This depends on the project and the client's corporate culture. In agile environments, I've noticed collaboration to be much higher than in other situations. At the same time, some environments that are not agile can be high in collaboration, simply because of the nature of the project. Then at other times, I am handed a project and I finish it without any collaboration. Usually those are editing projects in which I have no contact with the author because of the client's setup. In those cases, I will insert questions and comments (recommendations on how something should be rewritten) in the document, and the client forwards this information to the author to make a decision.
What types of collaboration do you engage in with others?
Again, this varies by project but can include regular team meetings, status checks, information-gathering sessions (interviews and in-person document reviews when there are a lot of questions).
In what specific ways do you work with others (technicians, designers, developers, editors, users, technical illustrators, etc.) in your job?
This also varies by project and the company's needs. Often I work directly with technicians and developers, because they have the information I need to complete the projects. I rarely work with an editor, because I am usually the editor. I also rarely work directly with users, unless the target audience is developers or field technicians. Most of my current clients fall into those two target audience camps.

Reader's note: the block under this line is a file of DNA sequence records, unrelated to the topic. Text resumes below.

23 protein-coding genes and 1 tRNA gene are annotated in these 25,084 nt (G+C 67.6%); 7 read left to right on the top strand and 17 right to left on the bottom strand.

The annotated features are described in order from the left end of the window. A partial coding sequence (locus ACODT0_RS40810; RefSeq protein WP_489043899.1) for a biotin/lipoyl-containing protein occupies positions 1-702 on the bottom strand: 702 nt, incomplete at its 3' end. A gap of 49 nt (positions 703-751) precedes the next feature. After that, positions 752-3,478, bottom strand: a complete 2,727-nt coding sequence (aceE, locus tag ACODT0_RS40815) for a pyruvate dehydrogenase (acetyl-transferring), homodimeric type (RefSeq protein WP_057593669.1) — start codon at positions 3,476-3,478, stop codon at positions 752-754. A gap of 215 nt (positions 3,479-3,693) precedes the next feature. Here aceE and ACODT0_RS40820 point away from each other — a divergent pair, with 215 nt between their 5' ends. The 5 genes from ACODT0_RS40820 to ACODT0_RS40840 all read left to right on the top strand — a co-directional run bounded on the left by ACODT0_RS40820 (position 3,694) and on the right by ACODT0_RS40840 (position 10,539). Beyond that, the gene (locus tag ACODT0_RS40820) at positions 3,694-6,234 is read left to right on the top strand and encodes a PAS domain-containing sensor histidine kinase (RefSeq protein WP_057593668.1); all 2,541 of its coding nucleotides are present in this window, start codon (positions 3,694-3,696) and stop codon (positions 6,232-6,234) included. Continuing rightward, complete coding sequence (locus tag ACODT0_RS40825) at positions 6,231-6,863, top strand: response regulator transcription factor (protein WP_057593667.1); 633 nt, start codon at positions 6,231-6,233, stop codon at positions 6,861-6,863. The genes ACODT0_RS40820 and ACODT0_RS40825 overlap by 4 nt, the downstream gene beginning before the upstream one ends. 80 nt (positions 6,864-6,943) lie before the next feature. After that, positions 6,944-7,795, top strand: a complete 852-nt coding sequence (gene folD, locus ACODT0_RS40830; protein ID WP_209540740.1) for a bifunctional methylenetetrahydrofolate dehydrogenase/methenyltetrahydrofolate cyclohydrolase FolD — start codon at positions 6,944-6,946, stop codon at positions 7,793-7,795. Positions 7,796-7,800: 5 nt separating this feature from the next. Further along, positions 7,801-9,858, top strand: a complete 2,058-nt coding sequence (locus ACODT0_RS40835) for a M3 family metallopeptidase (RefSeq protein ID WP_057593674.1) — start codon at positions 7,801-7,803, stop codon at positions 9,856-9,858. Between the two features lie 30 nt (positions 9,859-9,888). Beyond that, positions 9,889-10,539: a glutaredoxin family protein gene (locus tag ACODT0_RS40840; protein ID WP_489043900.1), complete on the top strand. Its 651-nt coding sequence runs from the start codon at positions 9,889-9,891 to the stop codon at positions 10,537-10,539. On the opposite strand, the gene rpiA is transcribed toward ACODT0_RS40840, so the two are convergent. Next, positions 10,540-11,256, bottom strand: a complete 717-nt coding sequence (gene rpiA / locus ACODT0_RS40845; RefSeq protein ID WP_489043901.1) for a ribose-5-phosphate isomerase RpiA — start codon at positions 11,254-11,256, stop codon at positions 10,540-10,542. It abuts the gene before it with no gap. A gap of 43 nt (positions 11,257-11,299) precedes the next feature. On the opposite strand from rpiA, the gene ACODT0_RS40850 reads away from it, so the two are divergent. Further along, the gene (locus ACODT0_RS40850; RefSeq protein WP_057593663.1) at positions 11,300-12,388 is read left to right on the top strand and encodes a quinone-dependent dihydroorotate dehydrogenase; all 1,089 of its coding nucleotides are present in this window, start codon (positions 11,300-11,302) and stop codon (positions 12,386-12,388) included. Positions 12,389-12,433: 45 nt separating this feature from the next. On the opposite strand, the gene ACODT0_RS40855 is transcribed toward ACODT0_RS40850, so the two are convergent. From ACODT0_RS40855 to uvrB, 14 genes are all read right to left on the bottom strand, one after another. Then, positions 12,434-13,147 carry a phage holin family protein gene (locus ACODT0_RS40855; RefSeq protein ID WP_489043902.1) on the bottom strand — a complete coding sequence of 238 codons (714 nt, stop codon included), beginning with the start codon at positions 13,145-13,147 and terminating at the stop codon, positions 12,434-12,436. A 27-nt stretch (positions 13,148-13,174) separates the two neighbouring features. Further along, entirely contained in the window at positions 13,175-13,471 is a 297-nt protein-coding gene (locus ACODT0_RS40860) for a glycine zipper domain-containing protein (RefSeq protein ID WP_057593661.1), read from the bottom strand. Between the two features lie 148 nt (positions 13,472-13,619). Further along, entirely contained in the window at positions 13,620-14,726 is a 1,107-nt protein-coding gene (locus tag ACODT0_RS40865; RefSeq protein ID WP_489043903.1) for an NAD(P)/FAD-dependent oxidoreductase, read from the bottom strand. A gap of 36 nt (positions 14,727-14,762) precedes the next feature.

As for technical illustrators, it depends on the type of graphics that are included in the documentation. Generally when I am documenting hardware, technical illustrators provide drawings to me from AutoCAD, and then I convert them into the format I need. For software, I create my own graphics—mostly screen shots and sometimes flowcharts created in Visio.
What are your major sources of satisfaction in your job?
The variety of projects, along with the unlimited opportunities and challenges in learning new things.
What are your major sources of complaint in your job?